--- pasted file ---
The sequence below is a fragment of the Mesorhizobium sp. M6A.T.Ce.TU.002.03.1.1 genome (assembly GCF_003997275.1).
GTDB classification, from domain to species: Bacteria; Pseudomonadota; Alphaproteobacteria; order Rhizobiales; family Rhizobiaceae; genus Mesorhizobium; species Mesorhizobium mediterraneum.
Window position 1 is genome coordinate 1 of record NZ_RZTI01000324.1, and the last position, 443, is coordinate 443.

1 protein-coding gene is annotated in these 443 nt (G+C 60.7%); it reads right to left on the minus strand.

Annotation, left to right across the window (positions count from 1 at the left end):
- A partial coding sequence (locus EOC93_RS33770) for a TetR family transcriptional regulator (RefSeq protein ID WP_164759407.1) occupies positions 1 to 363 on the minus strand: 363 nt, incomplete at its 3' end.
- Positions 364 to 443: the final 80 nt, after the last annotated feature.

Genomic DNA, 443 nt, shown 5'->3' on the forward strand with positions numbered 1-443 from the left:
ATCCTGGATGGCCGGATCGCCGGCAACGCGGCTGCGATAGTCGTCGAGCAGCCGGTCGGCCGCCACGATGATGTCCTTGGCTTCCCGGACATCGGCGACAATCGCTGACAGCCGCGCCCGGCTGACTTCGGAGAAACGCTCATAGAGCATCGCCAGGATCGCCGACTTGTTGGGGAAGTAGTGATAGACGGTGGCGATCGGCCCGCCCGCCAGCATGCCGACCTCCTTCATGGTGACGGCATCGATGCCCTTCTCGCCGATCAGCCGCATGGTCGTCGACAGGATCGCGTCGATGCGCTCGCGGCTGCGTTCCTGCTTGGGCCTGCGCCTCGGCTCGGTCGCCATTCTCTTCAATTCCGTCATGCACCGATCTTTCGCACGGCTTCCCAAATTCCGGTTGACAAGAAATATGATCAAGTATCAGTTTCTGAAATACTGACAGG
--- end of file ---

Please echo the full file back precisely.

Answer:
The sequence below is a fragment of the Mesorhizobium sp. M6A.T.Ce.TU.002.03.1.1 genome (assembly GCF_003997275.1).
GTDB classification, from domain to species: Bacteria; Pseudomonadota; Alphaproteobacteria; order Rhizobiales; family Rhizobiaceae; genus Mesorhizobium; species Mesorhizobium mediterraneum.
Window position 1 is genome coordinate 1 of record NZ_RZTI01000324.1, and the last position, 443, is coordinate 443.

1 protein-coding gene is annotated in these 443 nt (G+C 60.7%); it reads right to left on the minus strand.

Annotation, left to right across the window (positions count from 1 at the left end):
- A partial coding sequence (locus EOC93_RS33770) for a TetR family transcriptional regulator (RefSeq protein ID WP_164759407.1) occupies positions 1 to 363 on the minus strand: 363 nt, incomplete at its 3' end.
- Positions 364 to 443: the final 80 nt, after the last annotated feature.

Genomic DNA, 443 nt, shown 5'->3' on the forward strand with positions numbered 1-443 from the left:
ATCCTGGATGGCCGGATCGCCGGCAACGCGGCTGCGATAGTCGTCGAGCAGCCGGTCGGCCGCCACGATGATGTCCTTGGCTTCCCGGACATCGGCGACAATCGCTGACAGCCGCGCCCGGCTGACTTCGGAGAAACGCTCATAGAGCATCGCCAGGATCGCCGACTTGTTGGGGAAGTAGTGATAGACGGTGGCGATCGGCCCGCCCGCCAGCATGCCGACCTCCTTCATGGTGACGGCATCGATGCCCTTCTCGCCGATCAGCCGCATGGTCGTCGACAGGATCGCGTCGATGCGCTCGCGGCTGCGTTCCTGCTTGGGCCTGCGCCTCGGCTCGGTCGCCATTCTCTTCAATTCCGTCATGCACCGATCTTTCGCACGGCTTCCCAAATTCCGGTTGACAAGAAATATGATCAAGTATCAGTTTCTGAAATACTGACAGG